I recently finished “Escorting the Dead: My Life as a Psychopomp” by TA Sullivan. It’s a fascinating read about her experience as a death escort for the recently departed. As a child she was sensitive, but it wasn’t until she had her own near-death experience (NDE) that her life took a turn and she started to train as a guide for the dead.

Please welcome author and photographer, TA Sullivan. Thank you for agreeing to talk about what is a difficult subject for many.

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Psychopomp vs. Grim Reaper

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What’s the difference between a grim reaper and a psychopomp (other than the fact that psychopomp sounds much cooler; while grim reaper has become a Halloween and horror story cliche and an overused media trope)?

Both are spiritual entities that assist the soul to cross over to the afterlife; so, what really makes them different?

grim reapers:

  • actually take lives
  • are considered the personification of death or demons
  • escort souls to the afterlife, but are primarily associated with the underworld
  • are identified with Halloween and horror stories, so present themselves as frightening figures or demons
  • bring fear, regret, and despair to those they interact with

So, in brief, grim reapers are the personification of death and demons. They represents all the fears of the unknown that people still harbor about death, dying, and the afterlife.

psychopomps:

  • wait until the person has died
  • act as guides and escorts between planes
  • are identified with angels and demigods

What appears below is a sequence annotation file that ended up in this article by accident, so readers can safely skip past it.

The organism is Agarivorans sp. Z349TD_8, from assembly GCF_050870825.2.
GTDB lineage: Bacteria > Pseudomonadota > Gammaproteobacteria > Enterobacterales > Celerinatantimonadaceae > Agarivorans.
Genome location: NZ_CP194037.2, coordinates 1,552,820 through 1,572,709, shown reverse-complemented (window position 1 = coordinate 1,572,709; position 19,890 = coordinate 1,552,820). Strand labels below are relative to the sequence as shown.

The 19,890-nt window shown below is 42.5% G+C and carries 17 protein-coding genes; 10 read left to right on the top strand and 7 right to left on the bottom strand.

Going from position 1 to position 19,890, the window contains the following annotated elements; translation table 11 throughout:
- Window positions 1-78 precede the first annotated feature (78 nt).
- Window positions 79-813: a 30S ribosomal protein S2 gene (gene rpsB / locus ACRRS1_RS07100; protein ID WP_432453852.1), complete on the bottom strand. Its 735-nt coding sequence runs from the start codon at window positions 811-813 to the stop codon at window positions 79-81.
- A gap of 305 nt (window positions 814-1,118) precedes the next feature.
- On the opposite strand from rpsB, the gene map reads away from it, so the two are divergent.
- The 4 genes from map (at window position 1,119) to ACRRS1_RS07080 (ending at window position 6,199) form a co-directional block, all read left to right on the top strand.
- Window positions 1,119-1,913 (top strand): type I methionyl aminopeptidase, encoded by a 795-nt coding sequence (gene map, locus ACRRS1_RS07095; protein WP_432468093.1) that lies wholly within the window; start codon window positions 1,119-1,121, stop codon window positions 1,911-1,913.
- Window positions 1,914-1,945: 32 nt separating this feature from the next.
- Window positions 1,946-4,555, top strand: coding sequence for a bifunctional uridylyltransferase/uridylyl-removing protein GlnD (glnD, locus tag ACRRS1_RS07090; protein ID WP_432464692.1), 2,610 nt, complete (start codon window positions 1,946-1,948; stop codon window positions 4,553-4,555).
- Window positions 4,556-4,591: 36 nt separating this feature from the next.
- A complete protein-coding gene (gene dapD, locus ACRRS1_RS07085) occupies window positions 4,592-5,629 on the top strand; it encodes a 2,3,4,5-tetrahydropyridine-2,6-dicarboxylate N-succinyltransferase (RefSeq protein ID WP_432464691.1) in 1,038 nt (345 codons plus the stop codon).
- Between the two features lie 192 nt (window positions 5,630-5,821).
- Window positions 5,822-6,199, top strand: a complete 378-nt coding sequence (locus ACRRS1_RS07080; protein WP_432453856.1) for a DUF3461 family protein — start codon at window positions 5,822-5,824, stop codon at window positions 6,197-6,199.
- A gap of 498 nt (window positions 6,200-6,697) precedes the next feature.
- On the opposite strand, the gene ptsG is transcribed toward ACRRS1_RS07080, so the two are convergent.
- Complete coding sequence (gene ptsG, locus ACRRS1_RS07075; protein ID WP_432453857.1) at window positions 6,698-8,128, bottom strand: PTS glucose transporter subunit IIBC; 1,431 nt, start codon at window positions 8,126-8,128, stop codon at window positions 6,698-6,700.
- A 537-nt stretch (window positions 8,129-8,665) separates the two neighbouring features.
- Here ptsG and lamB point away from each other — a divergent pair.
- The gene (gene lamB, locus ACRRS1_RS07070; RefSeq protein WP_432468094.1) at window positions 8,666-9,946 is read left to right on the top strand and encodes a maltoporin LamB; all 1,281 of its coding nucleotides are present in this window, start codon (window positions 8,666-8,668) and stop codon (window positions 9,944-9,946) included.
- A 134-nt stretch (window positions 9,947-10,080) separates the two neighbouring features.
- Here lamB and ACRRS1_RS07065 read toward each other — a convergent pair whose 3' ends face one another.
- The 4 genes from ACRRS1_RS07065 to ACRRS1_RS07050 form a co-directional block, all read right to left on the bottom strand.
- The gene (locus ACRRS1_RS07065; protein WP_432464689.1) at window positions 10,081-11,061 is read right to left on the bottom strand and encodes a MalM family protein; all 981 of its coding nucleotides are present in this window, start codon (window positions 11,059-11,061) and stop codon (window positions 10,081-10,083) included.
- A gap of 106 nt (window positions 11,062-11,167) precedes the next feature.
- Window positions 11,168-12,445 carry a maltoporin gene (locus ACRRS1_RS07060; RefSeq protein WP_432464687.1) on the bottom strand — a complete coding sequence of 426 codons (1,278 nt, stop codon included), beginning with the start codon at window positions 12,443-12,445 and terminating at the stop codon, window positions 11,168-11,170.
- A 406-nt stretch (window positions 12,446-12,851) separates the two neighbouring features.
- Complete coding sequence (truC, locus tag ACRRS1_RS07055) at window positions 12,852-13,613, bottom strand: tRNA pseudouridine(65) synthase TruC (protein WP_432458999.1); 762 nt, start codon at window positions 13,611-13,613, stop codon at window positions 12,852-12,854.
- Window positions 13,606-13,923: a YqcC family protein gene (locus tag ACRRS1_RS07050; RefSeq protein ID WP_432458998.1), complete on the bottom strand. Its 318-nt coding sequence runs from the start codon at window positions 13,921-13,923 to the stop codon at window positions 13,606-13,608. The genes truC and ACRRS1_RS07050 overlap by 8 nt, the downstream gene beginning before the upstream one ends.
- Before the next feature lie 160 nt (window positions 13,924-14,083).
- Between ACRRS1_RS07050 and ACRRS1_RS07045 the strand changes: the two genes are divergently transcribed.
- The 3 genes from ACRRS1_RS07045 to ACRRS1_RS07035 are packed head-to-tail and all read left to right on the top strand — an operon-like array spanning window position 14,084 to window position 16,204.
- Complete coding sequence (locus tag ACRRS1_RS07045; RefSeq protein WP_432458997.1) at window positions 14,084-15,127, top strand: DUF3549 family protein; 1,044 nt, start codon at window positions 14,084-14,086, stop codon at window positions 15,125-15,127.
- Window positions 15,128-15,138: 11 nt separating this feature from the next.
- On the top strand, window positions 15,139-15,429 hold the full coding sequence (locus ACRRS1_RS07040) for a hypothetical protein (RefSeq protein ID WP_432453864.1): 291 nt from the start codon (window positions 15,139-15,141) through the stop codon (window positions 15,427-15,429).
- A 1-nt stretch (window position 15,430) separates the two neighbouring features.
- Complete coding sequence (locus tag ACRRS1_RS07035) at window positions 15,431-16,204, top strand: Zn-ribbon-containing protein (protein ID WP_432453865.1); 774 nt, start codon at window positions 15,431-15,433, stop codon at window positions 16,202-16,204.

• can present themselves as friends or relatives of the dying person
  • bring comfort, solace, and hope to the dying

Briefly, psychopomps are angel-like beings. They represent all the hope, love, and spiritual comfort that people expect and hope for when they die.

A grim reaper is a much more grisly being than a psychopomp. In fact, the fourth horseman of the Apocalypse (Death) is depicted as a grim reaper. You can’t get much more grisly than that. Whereas Psychopomps, when depicted in human form, are usually shown as angels—gentle, kind, and with an ethereal glow about them. This is just one of the fundamental differences between a psychopomp and a grim reaper.

Reapers are, as their countenance depicts, there to reap your soul. However, they are not there to ease the soul’s hurt or turmoil during the transition. If anything, they may deliberately make the crossing as traumatic as possible. This is because it is their job to fulfill every fear that the transitioning soul has regarding death and dying.

However, when psychopomps come, they counter the soul’s fear and try to ease the trauma. Psychopomps attempt to show the soul that death is just a new beginning and not a fearsome or pain-filled event.

Neither option is wrong or right. In fact, both options are needed so that every soul can have a wide range of experiences. Some people embrace death and the act of dying because they’ve had nothing but positive experiences. So, perhaps they need a less-positive experience to understand and develop compassion for those who are more fearful of dying. Just as those who are ‘deathly’ afraid of dying may need several positive experiences before they begin to understand that the experience of dying isn’t always something to fear. It is simply another part of life. A moving beyond this reality by the spiritual part of you.

The real key to dying (besides not doing it), is to understand that the choice of guide (grim reaper or psychopomp) is up to you. You get to decide what type of death experience you will have. So, if you want something traumatic and eventful because you feel the need to learn some spiritual lesson, then (by all means) let the grim reaper be your escort. However, if what you want is something more tranquil and a little less gruesome, then call on that psychopomp. Either one will come when you ‘call.’ And either one will give you whatever type of experience you desire. Therefore, only you can decide whether your experience of death requires a grim reaper or a psychopomp.

So, which will it be?